N.Y.C. Will End Business with Donald Trump’s Ice Rinks, Golf Course, Central Park Carousel

Mayor Bill de Blasio announced Wednesday that New York City will terminate all business contracts with President Donald Trump's business, following last Wednesday's deadly riot at the U.S. Capitol incited by the sitting president.

"I'm here to announce that the city of New York is severing all contracts with the Trump Organization," de Blasio said in an interview on MSNBC. "Our legal team has done an assessment and the contracts make very clear: if a company [or] leadership of a company is engaged in criminal activity, we have the right to sever that contract. Inciting an insurrection … against the United States government clearly constitutes criminal activity."

De Blasio said the Trump Organization currently gets $17 million a year from the New York City contracts, which cover four different sites: the Central Park carousel, two ice skating rinks, and a golf course in the Bronx.

"I think you're going to see a lot of this kind of domino effect because of the president aiding and abetting an insurrection," de Blasio said.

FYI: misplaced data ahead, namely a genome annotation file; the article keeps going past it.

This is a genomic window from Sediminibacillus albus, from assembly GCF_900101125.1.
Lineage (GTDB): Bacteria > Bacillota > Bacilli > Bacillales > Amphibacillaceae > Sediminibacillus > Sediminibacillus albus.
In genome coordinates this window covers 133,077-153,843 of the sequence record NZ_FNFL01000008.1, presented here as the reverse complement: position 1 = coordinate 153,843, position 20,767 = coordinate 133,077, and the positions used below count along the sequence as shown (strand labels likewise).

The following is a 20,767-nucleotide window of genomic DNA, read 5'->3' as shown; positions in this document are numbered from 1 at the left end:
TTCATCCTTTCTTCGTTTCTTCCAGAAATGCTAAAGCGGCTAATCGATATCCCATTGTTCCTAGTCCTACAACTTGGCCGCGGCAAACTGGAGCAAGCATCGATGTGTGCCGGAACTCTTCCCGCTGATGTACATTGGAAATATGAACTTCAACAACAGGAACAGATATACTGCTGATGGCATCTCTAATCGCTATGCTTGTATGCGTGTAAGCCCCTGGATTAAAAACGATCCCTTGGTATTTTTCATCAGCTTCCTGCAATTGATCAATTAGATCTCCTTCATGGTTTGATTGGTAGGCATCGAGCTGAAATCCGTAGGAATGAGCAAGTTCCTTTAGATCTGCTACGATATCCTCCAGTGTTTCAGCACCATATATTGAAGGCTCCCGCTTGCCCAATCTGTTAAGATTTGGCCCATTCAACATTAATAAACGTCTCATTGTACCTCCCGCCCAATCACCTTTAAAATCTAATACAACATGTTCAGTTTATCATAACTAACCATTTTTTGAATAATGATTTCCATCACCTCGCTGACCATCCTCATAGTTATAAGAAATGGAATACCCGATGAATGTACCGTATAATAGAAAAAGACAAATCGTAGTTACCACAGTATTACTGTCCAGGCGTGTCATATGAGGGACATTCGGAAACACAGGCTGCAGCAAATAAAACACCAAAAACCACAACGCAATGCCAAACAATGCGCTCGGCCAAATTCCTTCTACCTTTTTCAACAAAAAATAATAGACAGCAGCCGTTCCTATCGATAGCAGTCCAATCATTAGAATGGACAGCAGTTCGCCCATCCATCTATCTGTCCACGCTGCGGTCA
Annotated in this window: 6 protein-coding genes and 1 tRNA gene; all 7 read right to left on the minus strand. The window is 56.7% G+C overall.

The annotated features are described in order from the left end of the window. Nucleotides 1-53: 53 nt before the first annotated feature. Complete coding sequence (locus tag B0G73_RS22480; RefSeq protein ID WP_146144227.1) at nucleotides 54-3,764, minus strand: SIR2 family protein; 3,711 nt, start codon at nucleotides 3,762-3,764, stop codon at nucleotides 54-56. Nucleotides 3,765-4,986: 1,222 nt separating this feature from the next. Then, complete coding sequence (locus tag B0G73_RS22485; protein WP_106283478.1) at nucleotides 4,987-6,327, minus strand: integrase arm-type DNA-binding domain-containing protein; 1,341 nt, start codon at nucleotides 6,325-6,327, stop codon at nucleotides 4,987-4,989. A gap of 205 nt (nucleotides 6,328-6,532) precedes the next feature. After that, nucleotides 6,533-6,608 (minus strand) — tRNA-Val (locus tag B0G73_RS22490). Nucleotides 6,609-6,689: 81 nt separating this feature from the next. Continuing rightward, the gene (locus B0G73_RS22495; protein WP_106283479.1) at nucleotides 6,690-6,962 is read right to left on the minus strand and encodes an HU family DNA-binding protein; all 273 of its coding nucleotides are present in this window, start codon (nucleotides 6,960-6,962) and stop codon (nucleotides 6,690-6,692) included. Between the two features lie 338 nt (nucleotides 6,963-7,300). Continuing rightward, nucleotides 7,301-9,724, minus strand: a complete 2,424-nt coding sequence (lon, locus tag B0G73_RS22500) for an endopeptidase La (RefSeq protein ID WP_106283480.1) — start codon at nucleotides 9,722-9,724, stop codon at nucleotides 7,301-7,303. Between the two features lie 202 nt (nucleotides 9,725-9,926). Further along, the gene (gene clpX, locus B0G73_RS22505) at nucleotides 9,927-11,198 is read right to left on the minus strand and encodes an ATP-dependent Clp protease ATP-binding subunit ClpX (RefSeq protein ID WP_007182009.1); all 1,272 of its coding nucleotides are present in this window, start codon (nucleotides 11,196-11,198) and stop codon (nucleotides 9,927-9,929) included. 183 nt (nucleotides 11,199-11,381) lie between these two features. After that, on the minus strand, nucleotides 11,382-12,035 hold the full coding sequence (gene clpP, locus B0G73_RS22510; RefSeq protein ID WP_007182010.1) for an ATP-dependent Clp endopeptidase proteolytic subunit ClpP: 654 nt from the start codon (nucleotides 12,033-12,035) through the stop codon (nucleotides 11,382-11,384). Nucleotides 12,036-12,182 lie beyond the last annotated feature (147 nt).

The mayor added that the city expects to get new vendors to come in and take the sites over "quickly," but added that he expects the Trump Organization to dispute the termination of the contracts in courts.

The announcement came days after the Capitol riots, in which a large group of pro-Trump supporters stormed the Capitol building in a violent mob that turned led to the deaths of five people.

The president has been widely condemned for inciting the group, telling them to "march to the Capitol" and "fight like Hell" before they breached the building.

Trump is expected to be impeached by the U.S. House of Representatives on Wednesday.

Beyond further disgracing his political legacy, Trump's business dealings have been impacted in the wake of the riots, as well.

On Sunday, PGA of America announced that the 2022 PGA Championship would no longer be held at Trump National Golf Club in Bedminster, New Jersey.

A number of online payment processing firms, including Shopify and Stripe, have also cut ties with the Trump company in recent days. Deutsche Bank reportedly said on Tuesday that it would no longer lend to Trump's company.

The president's son, Eric Trump, told the Associated Press in a phone interview that the severed business relationships all stemmed from "cancel culture," adding that his father is a man who "would get followed to the ends of the Earth by a hundred million Americans."

Eric, who currently runs the Trump Organization along with his brother, Donald Trump Jr., told the AP: "We live in the age of cancel culture, but this isn't something that started this week. It is something that they have been doing to us and others for years. If you disagree with them, if they don't like you, they try and cancel you."

"He created the greatest political movement in American history and his opportunities are endless," Eric told the AP.

Asked whether he believed his father had incited the mob to violence last Wednesday, the AP reported that the line went dead.

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